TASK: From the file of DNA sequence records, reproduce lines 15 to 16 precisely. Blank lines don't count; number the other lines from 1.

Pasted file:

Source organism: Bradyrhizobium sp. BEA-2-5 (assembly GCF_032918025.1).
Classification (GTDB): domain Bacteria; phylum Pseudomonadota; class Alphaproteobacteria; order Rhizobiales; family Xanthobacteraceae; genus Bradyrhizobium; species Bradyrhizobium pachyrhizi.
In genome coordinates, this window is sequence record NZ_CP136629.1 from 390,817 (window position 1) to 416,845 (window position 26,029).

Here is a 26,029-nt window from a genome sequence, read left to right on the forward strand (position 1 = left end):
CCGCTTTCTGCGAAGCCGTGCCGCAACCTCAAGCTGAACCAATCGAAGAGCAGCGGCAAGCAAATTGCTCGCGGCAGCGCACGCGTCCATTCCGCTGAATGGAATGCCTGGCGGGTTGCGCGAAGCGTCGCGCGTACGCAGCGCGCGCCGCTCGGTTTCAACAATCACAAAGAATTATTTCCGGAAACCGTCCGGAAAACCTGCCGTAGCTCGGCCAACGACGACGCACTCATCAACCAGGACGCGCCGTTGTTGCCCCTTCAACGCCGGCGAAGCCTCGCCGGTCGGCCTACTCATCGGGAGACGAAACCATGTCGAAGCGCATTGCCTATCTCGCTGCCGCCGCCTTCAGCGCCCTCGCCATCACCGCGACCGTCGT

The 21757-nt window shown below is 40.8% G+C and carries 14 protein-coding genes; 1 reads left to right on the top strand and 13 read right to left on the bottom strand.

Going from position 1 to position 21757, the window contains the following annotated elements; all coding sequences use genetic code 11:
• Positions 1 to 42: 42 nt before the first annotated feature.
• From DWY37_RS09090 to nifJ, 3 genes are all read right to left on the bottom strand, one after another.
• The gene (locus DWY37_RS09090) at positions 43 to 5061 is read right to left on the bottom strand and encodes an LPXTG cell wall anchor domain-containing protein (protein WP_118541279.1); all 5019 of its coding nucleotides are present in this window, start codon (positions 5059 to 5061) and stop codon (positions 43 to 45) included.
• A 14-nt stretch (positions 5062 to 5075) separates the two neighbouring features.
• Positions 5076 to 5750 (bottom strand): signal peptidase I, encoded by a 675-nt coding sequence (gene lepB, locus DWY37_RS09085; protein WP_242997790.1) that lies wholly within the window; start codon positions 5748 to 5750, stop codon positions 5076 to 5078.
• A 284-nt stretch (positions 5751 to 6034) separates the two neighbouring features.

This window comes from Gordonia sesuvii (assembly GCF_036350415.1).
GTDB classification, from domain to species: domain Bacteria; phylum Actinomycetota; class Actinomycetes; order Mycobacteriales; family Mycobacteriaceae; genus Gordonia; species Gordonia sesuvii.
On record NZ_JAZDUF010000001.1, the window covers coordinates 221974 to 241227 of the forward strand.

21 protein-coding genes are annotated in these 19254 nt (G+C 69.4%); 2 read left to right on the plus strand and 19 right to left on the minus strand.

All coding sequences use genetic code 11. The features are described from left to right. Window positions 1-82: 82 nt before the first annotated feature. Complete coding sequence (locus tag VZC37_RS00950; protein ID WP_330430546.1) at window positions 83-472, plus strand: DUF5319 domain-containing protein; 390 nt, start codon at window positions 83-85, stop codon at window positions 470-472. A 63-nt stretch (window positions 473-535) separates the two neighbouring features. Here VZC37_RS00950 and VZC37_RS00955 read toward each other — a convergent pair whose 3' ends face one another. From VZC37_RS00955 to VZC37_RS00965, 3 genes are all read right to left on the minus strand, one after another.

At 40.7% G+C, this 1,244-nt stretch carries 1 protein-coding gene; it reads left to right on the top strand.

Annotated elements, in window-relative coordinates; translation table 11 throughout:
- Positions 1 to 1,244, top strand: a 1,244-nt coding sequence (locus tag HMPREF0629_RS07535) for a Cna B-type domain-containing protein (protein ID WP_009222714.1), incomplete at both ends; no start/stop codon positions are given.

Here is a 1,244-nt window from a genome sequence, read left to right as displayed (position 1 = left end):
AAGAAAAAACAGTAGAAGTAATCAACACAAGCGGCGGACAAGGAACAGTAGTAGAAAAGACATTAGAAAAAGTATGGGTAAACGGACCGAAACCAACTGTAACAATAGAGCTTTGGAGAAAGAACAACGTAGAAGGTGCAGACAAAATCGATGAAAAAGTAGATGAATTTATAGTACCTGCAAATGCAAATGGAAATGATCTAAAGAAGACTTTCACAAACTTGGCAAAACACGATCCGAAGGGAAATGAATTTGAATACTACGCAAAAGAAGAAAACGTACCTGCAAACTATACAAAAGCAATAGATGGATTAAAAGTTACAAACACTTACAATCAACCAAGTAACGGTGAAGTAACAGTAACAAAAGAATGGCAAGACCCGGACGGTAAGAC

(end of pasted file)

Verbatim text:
GTDB classification, from domain to species: domain Bacteria; phylum Actinomycetota; class Actinomycetes; order Mycobacteriales; family Mycobacteriaceae; genus Gordonia; species Gordonia sesuvii.
On record NZ_JAZDUF010000001.1, the window covers coordinates 221974 to 241227 of the forward strand.